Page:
Nominated by Robert Birchmeyer
Q: How did it feel when you became a father?
A: I don’t know if most fathers feel it. It was a rebirth. A new feeling for me. With my first born, I was still young. I had to straighten up. Every smile, every tear was like, ‘Thank you for being here,’ moving me in the right direction and being worthy. My second child was a gift to my first one. I wanted him to have someone to play with because he deserves someone to play with. For me as a father, he was another chance for me to affect the world.
Q: What was your relationship like with your father?
A: My mother left my father to have a better life. She came here to Syracuse to be with her father as he was getting older. I talked to him on the phone a few times and understood that I had a father. Not until I was back in Syracuse, out of the military, that I got to know him. We went to visit a few times when I was younger. They were always good experiences. But I didn’t get a chance to learn fathering from him.
Q: Why are fathers important?
A: I know the stories I heard about my dad’s wrongdoings, which guided me to do better. You have this remarkable ability to make mistakes and grow. Patience is one of the best skills a father can have. One thing that helps children is when their father loves their mother. You don’t have to be with her to show her love. It’s when you don’t get along and you show her love that builds better children. When people don’t agree, there’s still love. When people are mad or unhappy, love is still beautiful. Love endures.
Q: How can fathers break through the “tough guy” culture?
A: A father can show his child weakness. I know a lot of fathers never show their children, especially their sons, that they’re hurt. They look at love as being soft and nurturing, and so they look at it as being a woman’s thing. No. Showing vulnerabilities can be helpful. No need to hold it in. Showing them emotion helps them grow.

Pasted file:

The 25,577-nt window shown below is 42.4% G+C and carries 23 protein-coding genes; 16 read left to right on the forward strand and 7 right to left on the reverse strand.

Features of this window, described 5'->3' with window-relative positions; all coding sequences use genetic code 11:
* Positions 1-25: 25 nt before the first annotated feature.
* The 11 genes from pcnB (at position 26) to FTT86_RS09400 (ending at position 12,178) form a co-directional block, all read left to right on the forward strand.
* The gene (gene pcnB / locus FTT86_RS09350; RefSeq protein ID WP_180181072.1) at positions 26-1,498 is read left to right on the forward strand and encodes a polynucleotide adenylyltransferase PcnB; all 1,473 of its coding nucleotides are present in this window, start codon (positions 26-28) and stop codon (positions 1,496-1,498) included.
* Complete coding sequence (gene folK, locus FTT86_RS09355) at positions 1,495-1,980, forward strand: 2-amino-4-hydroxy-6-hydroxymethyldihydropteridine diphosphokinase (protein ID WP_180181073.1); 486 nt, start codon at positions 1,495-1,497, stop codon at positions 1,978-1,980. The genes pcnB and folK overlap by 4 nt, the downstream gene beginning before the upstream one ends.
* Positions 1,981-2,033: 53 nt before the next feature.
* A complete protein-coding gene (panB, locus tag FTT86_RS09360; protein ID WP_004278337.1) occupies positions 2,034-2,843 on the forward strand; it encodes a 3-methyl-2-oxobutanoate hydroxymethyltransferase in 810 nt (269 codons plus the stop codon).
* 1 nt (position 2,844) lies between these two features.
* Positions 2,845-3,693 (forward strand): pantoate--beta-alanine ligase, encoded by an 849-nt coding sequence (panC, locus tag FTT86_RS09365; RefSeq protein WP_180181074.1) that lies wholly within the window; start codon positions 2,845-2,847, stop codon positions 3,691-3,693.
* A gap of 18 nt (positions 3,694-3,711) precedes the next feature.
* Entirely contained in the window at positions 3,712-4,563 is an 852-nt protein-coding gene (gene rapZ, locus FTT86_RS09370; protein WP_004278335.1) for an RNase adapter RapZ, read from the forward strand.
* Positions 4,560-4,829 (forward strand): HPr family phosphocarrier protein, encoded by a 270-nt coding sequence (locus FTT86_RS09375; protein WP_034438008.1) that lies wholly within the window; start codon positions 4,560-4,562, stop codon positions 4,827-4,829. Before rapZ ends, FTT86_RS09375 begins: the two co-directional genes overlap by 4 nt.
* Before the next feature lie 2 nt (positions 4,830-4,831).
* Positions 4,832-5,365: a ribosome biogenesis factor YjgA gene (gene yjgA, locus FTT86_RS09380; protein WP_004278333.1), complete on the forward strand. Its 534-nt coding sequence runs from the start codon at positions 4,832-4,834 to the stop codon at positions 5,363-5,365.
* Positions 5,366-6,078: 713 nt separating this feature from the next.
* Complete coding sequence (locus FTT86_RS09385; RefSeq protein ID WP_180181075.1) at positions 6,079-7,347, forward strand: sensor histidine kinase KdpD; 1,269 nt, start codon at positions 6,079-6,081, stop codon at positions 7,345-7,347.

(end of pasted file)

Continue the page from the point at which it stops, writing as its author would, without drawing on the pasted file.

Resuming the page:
Q: What advice do you give your kids?
A: Don’t do anything where you look in the mirror and were ashamed of the person you see. Don’t be offended by what looks back at you. Have faith in yourself that the decisions you make may not always work out now, but that they are on the road to working out. It’s OK to fall. It’s not OK to not get up. Pick yourself up and keep moving.
Q: With 10 children, how do you find balance?
A: I learned from being in the military that if you don’t take care of your family, you won’t have a family to take care of. I was in the military from 1995-2000, active, and from 2000-03, reserve and inactive. I realized if I didn’t sacrifice income for family, I’d have a lot of money for medical bills, counseling and I’d be lonely. So I’ve left a few jobs because I needed to take care of my home life. I worked at some restaurants, and they wanted me to work on Thanksgiving. I told them in January, I need this Thanksgiving off for my family. Even if it meant they fired me. It was the right thing to do.
Q: Final thoughts?
A: Erase the roles. At the Brady Faith Center, we teach young boys how to clean, cook, nurture and how to communicate. It’s important as a father to show children all of those things. Girls need to see that a man should be able to wash, cook, mop floors and not think that’s not for them. They need to know how to take care of themselves.
— Interview by Matthew Gutierrez, Staff Reporter